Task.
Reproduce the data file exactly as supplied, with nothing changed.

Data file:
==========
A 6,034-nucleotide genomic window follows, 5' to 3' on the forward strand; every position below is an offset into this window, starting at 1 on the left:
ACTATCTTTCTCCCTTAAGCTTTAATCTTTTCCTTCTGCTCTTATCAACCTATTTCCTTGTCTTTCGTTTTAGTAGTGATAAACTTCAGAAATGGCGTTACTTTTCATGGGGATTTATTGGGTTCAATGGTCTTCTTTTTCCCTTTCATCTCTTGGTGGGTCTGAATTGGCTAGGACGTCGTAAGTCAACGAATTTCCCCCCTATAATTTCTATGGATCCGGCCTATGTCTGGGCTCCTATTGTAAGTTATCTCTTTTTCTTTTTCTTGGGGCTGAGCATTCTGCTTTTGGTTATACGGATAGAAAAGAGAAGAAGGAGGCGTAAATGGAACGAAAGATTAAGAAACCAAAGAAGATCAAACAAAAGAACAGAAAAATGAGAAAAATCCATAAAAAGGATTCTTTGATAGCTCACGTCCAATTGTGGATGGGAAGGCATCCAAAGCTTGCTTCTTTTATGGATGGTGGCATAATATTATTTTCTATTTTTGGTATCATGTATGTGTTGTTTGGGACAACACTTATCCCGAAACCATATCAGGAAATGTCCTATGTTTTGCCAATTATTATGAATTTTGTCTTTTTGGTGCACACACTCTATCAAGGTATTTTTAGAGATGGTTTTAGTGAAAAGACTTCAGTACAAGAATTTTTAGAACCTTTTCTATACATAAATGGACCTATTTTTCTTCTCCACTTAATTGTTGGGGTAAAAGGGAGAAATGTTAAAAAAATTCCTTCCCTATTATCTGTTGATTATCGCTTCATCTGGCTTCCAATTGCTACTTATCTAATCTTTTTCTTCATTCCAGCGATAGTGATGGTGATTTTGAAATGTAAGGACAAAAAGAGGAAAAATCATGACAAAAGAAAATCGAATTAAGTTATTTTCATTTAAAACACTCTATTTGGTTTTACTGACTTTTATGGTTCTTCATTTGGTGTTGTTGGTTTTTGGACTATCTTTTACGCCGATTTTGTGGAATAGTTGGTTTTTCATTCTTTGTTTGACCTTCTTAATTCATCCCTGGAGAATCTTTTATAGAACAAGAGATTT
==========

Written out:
A 6,034-nucleotide genomic window follows, 5' to 3' on the forward strand; every position below is an offset into this window, starting at 1 on the left:
ACTATCTTTCTCCCTTAAGCTTTAATCTTTTCCTTCTGCTCTTATCAACCTATTTCCTTGTCTTTCGTTTTAGTAGTGATAAACTTCAGAAATGGCGTTACTTTTCATGGGGATTTATTGGGTTCAATGGTCTTCTTTTTCCCTTTCATCTCTTGGTGGGTCTGAATTGGCTAGGACGTCGTAAGTCAACGAATTTCCCCCCTATAATTTCTATGGATCCGGCCTATGTCTGGGCTCCTATTGTAAGTTATCTCTTTTTCTTTTTCTTGGGGCTGAGCATTCTGCTTTTGGTTATACGGATAGAAAAGAGAAGAAGGAGGCGTAAATGGAACGAAAGATTAAGAAACCAAAGAAGATCAAACAAAAGAACAGAAAAATGAGAAAAATCCATAAAAAGGATTCTTTGATAGCTCACGTCCAATTGTGGATGGGAAGGCATCCAAAGCTTGCTTCTTTTATGGATGGTGGCATAATATTATTTTCTATTTTTGGTATCATGTATGTGTTGTTTGGGACAACACTTATCCCGAAACCATATCAGGAAATGTCCTATGTTTTGCCAATTATTATGAATTTTGTCTTTTTGGTGCACACACTCTATCAAGGTATTTTTAGAGATGGTTTTAGTGAAAAGACTTCAGTACAAGAATTTTTAGAACCTTTTCTATACATAAATGGACCTATTTTTCTTCTCCACTTAATTGTTGGGGTAAAAGGGAGAAATGTTAAAAAAATTCCTTCCCTATTATCTGTTGATTATCGCTTCATCTGGCTTCCAATTGCTACTTATCTAATCTTTTTCTTCATTCCAGCGATAGTGATGGTGATTTTGAAATGTAAGGACAAAAAGAGGAAAAATCATGACAAAAGAAAATCGAATTAAGTTATTTTCATTTAAAACACTCTATTTGGTTTTACTGACTTTTATGGTTCTTCATTTGGTGTTGTTGGTTTTTGGACTATCTTTTACGCCGATTTTGTGGAATAGTTGGTTTTTCATTCTTTGTTTGACCTTCTTAATTCATCCCTGGAGAATCTTTTATAGAACAAGAGATTT